How then will they call on him in whom they have not believed? And how are they to believe in him of whom they have never heard? And how are they to hear without someone preaching? And how are they to preach unless they are sent? As it is written, “How beautiful are the feet of those who preach the good news!” But they have not all obeyed the gospel. For Isaiah says, “Lord, who has believed what he has heard from us?” So faith comes from hearing, and hearing through the word of Christ. | Romans 10:14–17
As a pastor, I have a lot of conversations about how we are going to reach the lost with the gospel. These conversations vary in content, but they all start from the same place: it is the job of the church to GO AND MAKE DISCIPLES OF ALL NATIONS.
One of the changes that I have seen in the church is a shift from seeing this as an individual responsibility to seeing it as a institutional one. In other words, while we have become individualistic in our thinking, we have tended to expect the responsibilities to be taken by the organizations. This has implications on how we view politics and social justice, but also how we view evangelism. If we believe that the church as institution is responsible for people hearing the gospel, than we will spend most of our time trying to figure out how to get people to our church service. We will create outreach events aimed at engaging the culture. We will make sure our band and look is contextual. The pastor will be the main means of the Word being preached.
If you bring a friend to church, they should hear the gospel! The gathered church is not a place where evangelism doesn’t happen; this also isn’t the main thing we are doing on Sunday. This is primarily a gathering of the Ekklesia, the people of God, coming to be encouraged, equipped, and empowered. It is when the saints are equipped for ministry (Ephesians 4.12) and the word of God is preached in order to teach all that Jesus taught (Matthew 28.20). It is a time to take communion, eating the bread/drinking the cup, and proclaiming the Lord’s death until He comes (1 Corinthians 11.26). It is also a time for us to minister to one another through conversations filled with the word and through singing to God with one voice (Colossians 3.16). In other words, Sunday gatherings are primarily a time for the church to be the church. When does the church do evangelism then?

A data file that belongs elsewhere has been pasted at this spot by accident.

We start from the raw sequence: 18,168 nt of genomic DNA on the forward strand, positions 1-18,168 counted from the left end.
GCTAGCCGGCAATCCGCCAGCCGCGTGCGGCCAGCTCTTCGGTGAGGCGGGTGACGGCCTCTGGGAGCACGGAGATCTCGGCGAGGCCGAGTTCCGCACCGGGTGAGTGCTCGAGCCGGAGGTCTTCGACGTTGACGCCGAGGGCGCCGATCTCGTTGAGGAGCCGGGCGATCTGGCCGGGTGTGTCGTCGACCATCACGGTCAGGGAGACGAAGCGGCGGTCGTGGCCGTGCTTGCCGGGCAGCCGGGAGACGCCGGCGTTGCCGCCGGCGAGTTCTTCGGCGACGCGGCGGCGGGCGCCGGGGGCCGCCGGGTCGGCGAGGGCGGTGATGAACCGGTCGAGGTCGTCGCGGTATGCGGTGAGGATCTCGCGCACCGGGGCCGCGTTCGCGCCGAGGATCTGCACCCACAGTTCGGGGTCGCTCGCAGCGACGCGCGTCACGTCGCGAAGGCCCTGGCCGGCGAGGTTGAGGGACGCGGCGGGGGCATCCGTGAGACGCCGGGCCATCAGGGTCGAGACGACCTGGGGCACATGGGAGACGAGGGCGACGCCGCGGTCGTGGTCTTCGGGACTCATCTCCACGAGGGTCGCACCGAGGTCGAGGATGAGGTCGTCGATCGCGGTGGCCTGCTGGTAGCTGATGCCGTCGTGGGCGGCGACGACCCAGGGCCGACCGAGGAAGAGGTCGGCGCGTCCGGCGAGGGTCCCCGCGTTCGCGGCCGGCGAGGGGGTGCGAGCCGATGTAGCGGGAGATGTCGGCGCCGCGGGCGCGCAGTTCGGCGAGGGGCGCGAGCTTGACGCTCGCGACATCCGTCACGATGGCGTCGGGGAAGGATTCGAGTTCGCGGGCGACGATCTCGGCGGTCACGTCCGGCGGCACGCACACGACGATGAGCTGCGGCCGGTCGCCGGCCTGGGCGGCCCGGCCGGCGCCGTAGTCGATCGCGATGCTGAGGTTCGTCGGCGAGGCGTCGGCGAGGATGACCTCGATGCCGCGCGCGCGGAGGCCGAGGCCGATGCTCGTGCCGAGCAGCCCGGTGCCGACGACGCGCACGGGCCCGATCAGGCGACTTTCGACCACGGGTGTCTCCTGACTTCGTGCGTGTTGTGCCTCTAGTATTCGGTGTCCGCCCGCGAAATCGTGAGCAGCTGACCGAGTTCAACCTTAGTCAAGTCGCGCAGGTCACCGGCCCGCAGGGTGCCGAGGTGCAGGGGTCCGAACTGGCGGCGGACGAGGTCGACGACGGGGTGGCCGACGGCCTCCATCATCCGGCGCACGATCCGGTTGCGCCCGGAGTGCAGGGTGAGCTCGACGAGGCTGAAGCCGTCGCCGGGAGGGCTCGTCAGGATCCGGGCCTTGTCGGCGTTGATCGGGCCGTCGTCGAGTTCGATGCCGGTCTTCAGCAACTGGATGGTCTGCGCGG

The idea is that as we send out these encouraged, equipped, and empowered saints into the world, that THEY will be the ones proclaiming Jesus to the lost. It is an extremely limited thing to narrow the mission-field to those who would be willing to walk through the doors of a church or who will show up to a revival. The church has people in every company and subculture. We have people in all clubs and city councils. Every Christian I know has unreached people in their own family. What the church needs is not more events aimed at reaching the lost; we need more Christian who speak about their faith. We need to not only be prepared to give a reason for the hope that is within us, but we need to actually do it! Simply because we believe that God will do His work through the proclamation of His word and that He is glorified through it.
Change the world: SHARE YOUR FAITH.